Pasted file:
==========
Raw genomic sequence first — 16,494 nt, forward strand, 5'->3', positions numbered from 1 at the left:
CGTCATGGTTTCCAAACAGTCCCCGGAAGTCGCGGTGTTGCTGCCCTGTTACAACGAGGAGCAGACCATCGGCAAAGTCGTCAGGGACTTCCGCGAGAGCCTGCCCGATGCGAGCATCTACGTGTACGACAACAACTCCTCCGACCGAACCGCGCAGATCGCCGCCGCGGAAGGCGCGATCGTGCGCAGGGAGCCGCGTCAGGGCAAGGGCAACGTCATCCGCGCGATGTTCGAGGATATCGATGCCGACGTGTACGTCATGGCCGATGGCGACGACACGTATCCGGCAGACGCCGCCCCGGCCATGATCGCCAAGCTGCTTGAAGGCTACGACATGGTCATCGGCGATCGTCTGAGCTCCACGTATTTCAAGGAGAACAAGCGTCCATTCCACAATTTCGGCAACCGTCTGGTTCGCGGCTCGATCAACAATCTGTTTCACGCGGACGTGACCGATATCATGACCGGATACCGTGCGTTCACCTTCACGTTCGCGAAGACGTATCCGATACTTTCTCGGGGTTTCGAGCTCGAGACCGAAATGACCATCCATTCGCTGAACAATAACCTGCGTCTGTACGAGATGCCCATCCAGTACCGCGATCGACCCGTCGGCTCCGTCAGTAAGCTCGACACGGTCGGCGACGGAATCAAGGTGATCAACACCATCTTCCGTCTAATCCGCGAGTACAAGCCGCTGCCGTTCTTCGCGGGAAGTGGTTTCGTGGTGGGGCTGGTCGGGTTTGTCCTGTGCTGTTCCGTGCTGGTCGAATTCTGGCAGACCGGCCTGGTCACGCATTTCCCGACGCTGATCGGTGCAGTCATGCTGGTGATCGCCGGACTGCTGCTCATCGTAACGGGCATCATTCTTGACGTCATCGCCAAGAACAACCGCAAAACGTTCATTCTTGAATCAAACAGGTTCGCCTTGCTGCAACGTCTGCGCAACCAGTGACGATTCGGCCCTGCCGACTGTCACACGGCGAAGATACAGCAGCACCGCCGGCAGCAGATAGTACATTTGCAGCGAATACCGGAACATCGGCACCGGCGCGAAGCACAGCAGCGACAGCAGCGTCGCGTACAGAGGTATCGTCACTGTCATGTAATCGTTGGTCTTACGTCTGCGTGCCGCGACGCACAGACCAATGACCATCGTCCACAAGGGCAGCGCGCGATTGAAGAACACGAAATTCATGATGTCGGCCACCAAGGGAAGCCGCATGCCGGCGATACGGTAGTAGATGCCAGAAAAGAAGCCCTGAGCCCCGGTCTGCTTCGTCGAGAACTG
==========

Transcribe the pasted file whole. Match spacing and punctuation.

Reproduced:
Raw genomic sequence first — 16,494 nt, forward strand, 5'->3', positions numbered from 1 at the left:
CGTCATGGTTTCCAAACAGTCCCCGGAAGTCGCGGTGTTGCTGCCCTGTTACAACGAGGAGCAGACCATCGGCAAAGTCGTCAGGGACTTCCGCGAGAGCCTGCCCGATGCGAGCATCTACGTGTACGACAACAACTCCTCCGACCGAACCGCGCAGATCGCCGCCGCGGAAGGCGCGATCGTGCGCAGGGAGCCGCGTCAGGGCAAGGGCAACGTCATCCGCGCGATGTTCGAGGATATCGATGCCGACGTGTACGTCATGGCCGATGGCGACGACACGTATCCGGCAGACGCCGCCCCGGCCATGATCGCCAAGCTGCTTGAAGGCTACGACATGGTCATCGGCGATCGTCTGAGCTCCACGTATTTCAAGGAGAACAAGCGTCCATTCCACAATTTCGGCAACCGTCTGGTTCGCGGCTCGATCAACAATCTGTTTCACGCGGACGTGACCGATATCATGACCGGATACCGTGCGTTCACCTTCACGTTCGCGAAGACGTATCCGATACTTTCTCGGGGTTTCGAGCTCGAGACCGAAATGACCATCCATTCGCTGAACAATAACCTGCGTCTGTACGAGATGCCCATCCAGTACCGCGATCGACCCGTCGGCTCCGTCAGTAAGCTCGACACGGTCGGCGACGGAATCAAGGTGATCAACACCATCTTCCGTCTAATCCGCGAGTACAAGCCGCTGCCGTTCTTCGCGGGAAGTGGTTTCGTGGTGGGGCTGGTCGGGTTTGTCCTGTGCTGTTCCGTGCTGGTCGAATTCTGGCAGACCGGCCTGGTCACGCATTTCCCGACGCTGATCGGTGCAGTCATGCTGGTGATCGCCGGACTGCTGCTCATCGTAACGGGCATCATTCTTGACGTCATCGCCAAGAACAACCGCAAAACGTTCATTCTTGAATCAAACAGGTTCGCCTTGCTGCAACGTCTGCGCAACCAGTGACGATTCGGCCCTGCCGACTGTCACACGGCGAAGATACAGCAGCACCGCCGGCAGCAGATAGTACATTTGCAGCGAATACCGGAACATCGGCACCGGCGCGAAGCACAGCAGCGACAGCAGCGTCGCGTACAGAGGTATCGTCACTGTCATGTAATCGTTGGTCTTACGTCTGCGTGCCGCGACGCACAGACCAATGACCATCGTCCACAAGGGCAGCGCGCGATTGAAGAACACGAAATTCATGATGTCGGCCACCAAGGGAAGCCGCATGCCGGCGATACGGTAGTAGATGCCAGAAAAGAAGCCCTGAGCCCCGGTCTGCTTCGTCGAGAACTG